- Men in Market - John Fry, John de Marco, Frank Wheatley, Harry Davies, George Dale, David Brewster, Ronald Adams, Jack Collins, John Sagar, Nigel Clayton, Fred Taylor, Terry Leigh, John Little, Tom Sye, Jerry Vidal, John Scammell
- Children in Market - Dawn Pyke, Gilliam Smith, Johnny Wainwright, John Langley
- Slaves - Barbara Mansfield, Ronald Adams, Jack Collins, John Sagar, Nigel Clayton, Gilliam Smith
- Women Slaves - Alison Leney, Terri Dean, Sandra Harris, Tina Kennedy
- Galley Slaves - Vez Delahunt, Roy Reeves, Pat Donoghue, James Appleby, Paul Andrews, Tony Lee, Leslie Wilkinson, Richard Wilding
- Courtiers - James Appleby, Paul Andrews
- Soldiers - Roy Reeves, Pat Donoghue
- Double for Dead Centurion - Vez Delahunt
- Guards - Paul Duval, Janos Kurucz, Allan Selwyn, Gordon Cave, Bill Burridge, Derek Calder, Eric Bird, Ross Thomas, James Norton
- Gladiators - Paul Duval, Janos Kurucz
- Women Slaves at Banquet - Diana Chapman, Alison Leney
- Men Slaves at Banquets - Paul Blomley, Steve Peters
- Women at Banquet - Anne Marzeil, Sara Negus
- Men at Banquet - George Fisher, James Lyon, Fred Davies, Dickie Martyn, Ronnie Meade, Michael Essex, Douglas Abercrombie
- Stuntmen/Guards - Fred Haggerty, Gerry Wain
- Rabble - John Day, Frank Sussman, Paul Duval, Tony Poole, Yasha Adams, Mickie Baker, Derek Martin, David Cannon, Michael Buck, David Brewster, Bill Richards, Philip Moore, Alfred Morgan, Len Saunders, Alan Jones
- Double for Dr Who’s Hand - Albert Ward (all DWM 251)
- Writer - Dennis Spooner
- Title music - Ron Grainer with the BBC Radiophonic Workshop
- Incidental music composed and conducted by Raymond Jones
- Designer - Raymond P. Cusick
- Associate Producer - Mervyn Pinfield
- Producer - Verity Lambert
- Director - Christopher Barry
- Fight Arranger - Peter Diamond
- Costumes Supervised by Daphne Dare
- Make-up Supervised by Sonia Markham
- Lighting - Howard King
- Sound - Richard Chubb
- It is unknown who provided the lighting for "The Slave Traders", as Howard King, who was to light the whole serial, was away on leave with flu.
- Theme Arrangement - Delia Derbyshire (INFO: "The Forest of Fear")
- Script Editor - Dennis Spooner
- Assistant Floor Manager - Valerie Wilkins
- Film Cameraman - Dick Bush
- Film Editor - Jim Latham
- Production Assistant - David Maloney
- Special Sound - Brian Hodgson
- This was the first story played for comedy as well as drama.
- All episodes exist in 16mm telerecordings.
- Negative film prints of all episodes exist and were recovered by the BBC in 1978.
- Telesnaps of this story are held by private collectors.
- It was originally thought that Richard Martin would direct. However, it was agreed that The Rescue and The Romans would both use the same production team so that they could essentially be made as a six-part serial. The director's job, therefore, went to Christopher Barry who was also directing The Rescue.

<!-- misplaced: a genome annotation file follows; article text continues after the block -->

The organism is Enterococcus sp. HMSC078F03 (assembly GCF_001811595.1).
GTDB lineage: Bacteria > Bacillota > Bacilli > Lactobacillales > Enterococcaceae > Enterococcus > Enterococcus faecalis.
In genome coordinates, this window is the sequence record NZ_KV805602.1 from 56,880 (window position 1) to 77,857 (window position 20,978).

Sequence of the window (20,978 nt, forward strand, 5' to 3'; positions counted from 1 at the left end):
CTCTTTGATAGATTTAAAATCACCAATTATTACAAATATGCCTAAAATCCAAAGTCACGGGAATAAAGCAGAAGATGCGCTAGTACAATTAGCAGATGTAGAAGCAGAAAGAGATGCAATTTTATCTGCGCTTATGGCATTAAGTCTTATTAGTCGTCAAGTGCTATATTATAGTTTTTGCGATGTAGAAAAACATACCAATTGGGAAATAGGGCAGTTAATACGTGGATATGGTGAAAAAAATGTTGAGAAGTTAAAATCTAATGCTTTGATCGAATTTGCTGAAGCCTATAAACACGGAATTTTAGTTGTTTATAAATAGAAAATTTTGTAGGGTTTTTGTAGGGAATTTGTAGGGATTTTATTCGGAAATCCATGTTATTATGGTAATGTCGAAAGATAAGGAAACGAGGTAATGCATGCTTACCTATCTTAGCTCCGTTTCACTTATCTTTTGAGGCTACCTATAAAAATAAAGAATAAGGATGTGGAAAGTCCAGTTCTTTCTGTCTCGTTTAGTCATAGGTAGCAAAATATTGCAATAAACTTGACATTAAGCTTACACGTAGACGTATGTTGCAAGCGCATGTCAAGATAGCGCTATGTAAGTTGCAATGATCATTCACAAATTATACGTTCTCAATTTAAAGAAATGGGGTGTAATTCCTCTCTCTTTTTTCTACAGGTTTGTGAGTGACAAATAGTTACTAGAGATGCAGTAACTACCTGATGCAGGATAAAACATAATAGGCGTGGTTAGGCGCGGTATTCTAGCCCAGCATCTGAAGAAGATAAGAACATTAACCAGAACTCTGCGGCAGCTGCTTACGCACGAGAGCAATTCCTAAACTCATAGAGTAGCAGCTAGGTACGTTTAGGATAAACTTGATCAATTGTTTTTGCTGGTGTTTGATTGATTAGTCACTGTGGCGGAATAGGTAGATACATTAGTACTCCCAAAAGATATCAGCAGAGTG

- Dennis Spooner's original idea was to spoof the film Quo Vadis (1951), however the release of Carry On Cleo at that time, which took inspiration from the same film led him to choose the time of the Great Fire of Rome as his setting.
- The characters of Tigilinus and Sevcheria were both expanded during re-writes of the script.
- In the original script, it was Sevcheria who knocks Ian unconscious rather than Barbara.
- This was the last story on which Mervyn Pinfield would serve as associate producer, although he would return to the series to direct The Space Museum.
- Brian Proudfoot (Tigelinus) is credited as "Tigelinus" for "All Roads Lead to Rome" and as "Tigelinus (Cup Bearer)" for "Conspiracy". He is billed as "Tigelinus" for both episodes in Radio Times.
- This story begins with the TARDIS having been in Rome for a long time — approximately one month, as indicated and explained in dialogue.
- The Rescue leads directly into this story.
- This is the second story in a row in which the Doctor is given a surprisingly physical fight sequence. In fact, his brawl with Ascaris recalls similar fights involving the Third Doctor, including the Doctor judo-flipping his opponent.
- The title of the fourth episode — "Inferno" — was later also used as the title of an entire Third Doctor story, Inferno.
- The Doctor's line about the Mountain Mauler of Montana was an ad-lib by William Hartnell.
- The creation of Tigilinus the cup-bearer was, in fact, a late addition to the scripts. Originally, the Doctor saved Nero from being poisoned by accidentally knocking over Caesar's goblet.